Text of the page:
Singaporean pop stars Gentle Bones and Benjamin Kheng give ‘audio hug’ with lockdown-inspired single
Acts of kindness don’t always have to be grand. The simplest of gestures, like asking someone how they’re doing or checking in on your loved ones, can ripple out and make a difference. And that’s especially true in these frustrating times we live in.
This is the message top Singaporean music acts Gentle Bones and Benjamin Kheng hope to convey to their listeners with their new song, “Better With You.”
“It’s quite simple, really—it’s a reminder that the world is better with you around. The whole idea is that you don’t really have to change the world at all. Just a small act of kindness can cause this butterfly effect and help so many other people. That’s how I see it,” Joel Tan, who goes by the stage name Gentle Bones, said in a recent virtual interview.
Released under Cross Ratio Entertainment, the collaborative song is a feel-good, pop midtempo that implores: “Don’t question yourself / You will overcome.”
“Everyone has a friend who has had a hard time this year. I think what’s important—and sometimes we don’t do this very well being Asians—is telling people how we feel and being honest with our feelings. Sometimes, others go through things we don’t understand; they need someone to hold their hands,” Benjamin related.
“This song approaches that narrative. It’s like giving people an audio hug telling them that it’s going to be OK,” he said, adding the song gives a much-needed dose of good vibes, after almost a year of living with the COVID-19 pandemic and the stresses it had in tow. “It felt nice to write songs that talk about caring for people during these times. I’m sure it was tough for you, too.”Gentle Bones and Benjamin are close friends who seek to craft music that would best “reflect who we are as individuals.” And it’s this desire for authenticity that allowed them to make a name in their native Singapore, and create opportunities overseas.
Regarded as one of Singapore’s most popular English music artists, Gentle Bones is the first act from the city-state to be signed by the Universal Music Group. In 2016, at 21, he earned a spot on Forbes’s 30 Under 30 Asia list for show biz personalities.
In 2019, Gentle Bones was named one of the five most-streamed Singaporean artists on Spotify, following the success of his hit, “I Wouldn’t Know Any Better Without You,” which has been streamed 26.9 million times so far. He has also played shows and took part in festivals in South Korea, Hong Kong, Indonesia, Malaysia and the United Kingdom.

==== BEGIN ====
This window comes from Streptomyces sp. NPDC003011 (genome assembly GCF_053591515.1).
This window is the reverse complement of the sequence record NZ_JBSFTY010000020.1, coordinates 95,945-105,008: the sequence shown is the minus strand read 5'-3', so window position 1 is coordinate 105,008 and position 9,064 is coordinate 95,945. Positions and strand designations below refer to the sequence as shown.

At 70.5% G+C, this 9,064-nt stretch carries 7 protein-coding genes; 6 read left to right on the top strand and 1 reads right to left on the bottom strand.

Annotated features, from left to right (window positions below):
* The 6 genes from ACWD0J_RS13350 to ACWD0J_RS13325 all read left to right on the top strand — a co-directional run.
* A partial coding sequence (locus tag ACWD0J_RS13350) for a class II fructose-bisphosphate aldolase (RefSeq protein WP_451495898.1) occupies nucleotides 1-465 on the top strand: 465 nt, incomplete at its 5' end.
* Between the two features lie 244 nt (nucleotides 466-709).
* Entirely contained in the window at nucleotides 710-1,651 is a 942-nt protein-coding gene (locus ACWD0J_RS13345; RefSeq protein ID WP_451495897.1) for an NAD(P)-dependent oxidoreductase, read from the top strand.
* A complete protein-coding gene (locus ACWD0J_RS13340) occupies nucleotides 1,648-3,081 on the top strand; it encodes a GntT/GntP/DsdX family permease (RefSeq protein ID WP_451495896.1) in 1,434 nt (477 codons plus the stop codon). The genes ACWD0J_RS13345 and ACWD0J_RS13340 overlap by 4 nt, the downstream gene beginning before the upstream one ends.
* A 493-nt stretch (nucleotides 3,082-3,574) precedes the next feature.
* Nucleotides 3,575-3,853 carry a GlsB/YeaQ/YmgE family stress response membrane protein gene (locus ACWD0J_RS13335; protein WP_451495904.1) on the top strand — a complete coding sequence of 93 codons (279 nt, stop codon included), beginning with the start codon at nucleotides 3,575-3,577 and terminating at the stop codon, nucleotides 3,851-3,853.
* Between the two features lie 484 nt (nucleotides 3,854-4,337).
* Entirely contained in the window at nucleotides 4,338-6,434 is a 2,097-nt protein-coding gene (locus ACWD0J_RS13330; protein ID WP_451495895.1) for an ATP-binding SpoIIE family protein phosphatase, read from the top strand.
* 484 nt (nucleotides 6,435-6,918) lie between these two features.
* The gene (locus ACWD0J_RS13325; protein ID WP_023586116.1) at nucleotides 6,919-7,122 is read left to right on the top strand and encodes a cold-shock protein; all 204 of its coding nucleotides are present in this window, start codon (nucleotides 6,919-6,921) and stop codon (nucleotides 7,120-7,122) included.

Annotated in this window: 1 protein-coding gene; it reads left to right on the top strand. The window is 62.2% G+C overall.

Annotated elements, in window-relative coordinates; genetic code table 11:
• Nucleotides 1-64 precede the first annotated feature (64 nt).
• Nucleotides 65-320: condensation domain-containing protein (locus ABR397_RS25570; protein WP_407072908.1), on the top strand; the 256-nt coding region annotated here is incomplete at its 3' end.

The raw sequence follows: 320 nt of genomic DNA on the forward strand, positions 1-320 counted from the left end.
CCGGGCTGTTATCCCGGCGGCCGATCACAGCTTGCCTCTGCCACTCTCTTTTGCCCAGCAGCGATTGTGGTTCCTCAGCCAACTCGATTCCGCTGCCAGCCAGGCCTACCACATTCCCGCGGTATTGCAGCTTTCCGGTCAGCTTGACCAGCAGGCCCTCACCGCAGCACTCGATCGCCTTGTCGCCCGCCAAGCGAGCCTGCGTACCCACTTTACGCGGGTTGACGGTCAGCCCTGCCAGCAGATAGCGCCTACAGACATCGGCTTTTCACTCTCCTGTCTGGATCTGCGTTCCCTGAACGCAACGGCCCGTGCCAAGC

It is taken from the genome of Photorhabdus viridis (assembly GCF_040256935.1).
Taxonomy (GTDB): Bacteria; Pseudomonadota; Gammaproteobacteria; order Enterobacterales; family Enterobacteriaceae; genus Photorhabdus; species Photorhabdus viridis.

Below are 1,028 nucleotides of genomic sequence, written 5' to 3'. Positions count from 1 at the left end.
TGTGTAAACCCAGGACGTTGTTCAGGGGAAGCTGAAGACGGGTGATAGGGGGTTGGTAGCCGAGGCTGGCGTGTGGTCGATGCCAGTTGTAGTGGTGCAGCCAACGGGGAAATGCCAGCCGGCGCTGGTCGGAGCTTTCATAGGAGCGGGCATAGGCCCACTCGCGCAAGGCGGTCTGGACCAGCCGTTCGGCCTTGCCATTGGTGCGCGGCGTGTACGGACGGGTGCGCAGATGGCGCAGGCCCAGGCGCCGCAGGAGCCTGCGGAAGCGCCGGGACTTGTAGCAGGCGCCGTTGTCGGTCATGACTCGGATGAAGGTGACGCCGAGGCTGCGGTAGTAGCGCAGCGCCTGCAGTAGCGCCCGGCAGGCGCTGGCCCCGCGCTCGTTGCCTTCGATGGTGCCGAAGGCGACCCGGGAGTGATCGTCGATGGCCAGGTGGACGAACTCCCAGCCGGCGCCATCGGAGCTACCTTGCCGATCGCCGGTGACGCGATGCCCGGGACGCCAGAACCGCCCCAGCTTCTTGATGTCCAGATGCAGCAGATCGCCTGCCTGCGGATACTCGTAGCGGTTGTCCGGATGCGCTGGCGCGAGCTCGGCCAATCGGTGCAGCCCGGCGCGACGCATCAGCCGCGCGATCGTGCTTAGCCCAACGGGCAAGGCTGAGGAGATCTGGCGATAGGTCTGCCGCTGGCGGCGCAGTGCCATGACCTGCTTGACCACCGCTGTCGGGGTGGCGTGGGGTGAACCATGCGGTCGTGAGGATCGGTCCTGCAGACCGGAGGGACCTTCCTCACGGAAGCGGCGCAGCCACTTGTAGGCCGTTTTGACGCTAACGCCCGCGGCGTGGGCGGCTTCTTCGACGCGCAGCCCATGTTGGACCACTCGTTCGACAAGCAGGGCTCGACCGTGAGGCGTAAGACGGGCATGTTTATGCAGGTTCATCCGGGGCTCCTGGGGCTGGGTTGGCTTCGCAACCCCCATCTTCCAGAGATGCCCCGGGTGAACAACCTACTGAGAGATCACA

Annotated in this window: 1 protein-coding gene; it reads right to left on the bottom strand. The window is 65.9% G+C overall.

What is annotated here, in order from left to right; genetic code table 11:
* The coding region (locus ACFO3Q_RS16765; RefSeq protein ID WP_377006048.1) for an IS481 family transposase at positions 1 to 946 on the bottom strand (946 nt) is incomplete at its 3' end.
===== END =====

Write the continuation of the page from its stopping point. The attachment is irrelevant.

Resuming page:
Benjamin, on the other hand, was a former member of the pop quartet The Sam Willows. As part of the group, he traveled the world and performed in high-profile events like SXSW Music Festival in Texas and MU:CON in Seoul.
Last year, the singer-songwriter debuted as a solo artist. His EP “A Sea That Never Stops,” along with his other releases, helped him snag a nomination for best Southeast Asia artist at this year’s MTV Europe Music Awards. Outside music, Benjamin pursues acting and has starred in various films, television shows and musicals.
This time, Gentle Bones and Benjamin plan to further expand their audience in Southeast Asia by promoting their work in the Philippines.
“I feel like the Philippines … they love music, you guys know your music. All my favorite bands, each time they come to this side of the world they usually go to the Philippines first,” Gentle Bones observed. “I wish to be able to reach out to Filipinos. And if they like my music, I will be happy.”
One of Benjamin’s favorite experiences onstage happened in Manila four years ago, when The Sam Willows opened for the girl pop group Little Mix.
“We thought we were going to be in front of a crowd who has never heard of us; that we were just going to go out there and try to make sure that the people enjoy themselves and have a good time. But I remember that a good portion of the crowd actually knew that we were performing, so they learned our songs beforehand so they could sing and dance along,” he said.
“I was blown away. People back home are typically more reserved. But seeing such joy from you guys made me really feel good, and I hope to have that kind of energy in all our shows. I have had opportunities to make friends with Filipino musicians. And I just love the energy … it’s refreshing and infectious,” he added.
Gentle Bones and Benjamin also releases songs in Mandarin. And they’re both happy that the world has come to a point where language is no longer much of a hindrance to connecting with people from other cultures. K-Pop is a prime example.
“It’s a beautiful thing. I don’t think language should be a barrier at all when it comes to consuming music … Music transcends language,” Gentle Bones said.
Benjamin also pointed out that streaming has played a crucial role in breaking down such barriers. “What it shows is that we’re entering a world where it’s not about the color of your skin, or where you’re from,” he said. “Good music is good music. Good artistry is good artistry.”
Though the Singaporean music industry is relatively small, it’s “tight” and feels like a “family.” And its burgeoning local scene, Benjamin said, is filled with “young, scrappy” talents.
“It’s quite hard to be an artist in Singapore. So when you hear an artist making it out of Singapore, you know that they had to work extra hard to get there. It’s like dandelions going through concrete … trying to make art in place some people may deem as crushing. And because of that, we work extra hard and are extra serious in what we do,” he said.
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